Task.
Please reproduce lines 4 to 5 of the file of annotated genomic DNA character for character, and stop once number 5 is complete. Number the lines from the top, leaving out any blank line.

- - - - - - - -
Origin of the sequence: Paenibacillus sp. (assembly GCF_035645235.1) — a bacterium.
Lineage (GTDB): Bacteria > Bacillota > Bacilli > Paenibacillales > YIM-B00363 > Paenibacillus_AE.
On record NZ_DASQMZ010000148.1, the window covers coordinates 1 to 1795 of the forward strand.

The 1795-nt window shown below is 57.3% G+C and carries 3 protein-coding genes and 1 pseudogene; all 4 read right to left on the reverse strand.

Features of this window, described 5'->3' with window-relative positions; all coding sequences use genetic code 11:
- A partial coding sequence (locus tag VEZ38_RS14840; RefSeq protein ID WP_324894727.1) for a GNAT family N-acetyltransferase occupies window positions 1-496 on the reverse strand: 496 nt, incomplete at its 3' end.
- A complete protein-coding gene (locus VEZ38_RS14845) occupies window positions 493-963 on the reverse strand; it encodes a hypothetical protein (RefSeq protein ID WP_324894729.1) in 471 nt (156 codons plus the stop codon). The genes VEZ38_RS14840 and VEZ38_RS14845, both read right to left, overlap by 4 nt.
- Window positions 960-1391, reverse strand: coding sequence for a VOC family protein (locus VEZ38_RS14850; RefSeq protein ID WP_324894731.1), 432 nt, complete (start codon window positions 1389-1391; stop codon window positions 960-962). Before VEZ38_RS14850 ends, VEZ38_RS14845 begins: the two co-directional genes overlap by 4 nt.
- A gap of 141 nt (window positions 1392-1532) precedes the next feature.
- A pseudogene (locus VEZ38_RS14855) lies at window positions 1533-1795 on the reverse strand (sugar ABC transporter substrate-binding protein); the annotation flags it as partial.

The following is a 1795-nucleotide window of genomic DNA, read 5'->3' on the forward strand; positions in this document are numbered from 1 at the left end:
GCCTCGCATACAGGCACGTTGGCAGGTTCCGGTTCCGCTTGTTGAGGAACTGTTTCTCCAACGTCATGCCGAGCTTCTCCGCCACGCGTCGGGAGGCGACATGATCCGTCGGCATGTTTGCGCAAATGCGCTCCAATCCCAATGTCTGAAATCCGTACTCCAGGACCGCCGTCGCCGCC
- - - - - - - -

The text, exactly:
The 1795-nt window shown below is 57.3% G+C and carries 3 protein-coding genes and 1 pseudogene; all 4 read right to left on the reverse strand.

Features of this window, described 5'->3' with window-relative positions; all coding sequences use genetic code 11: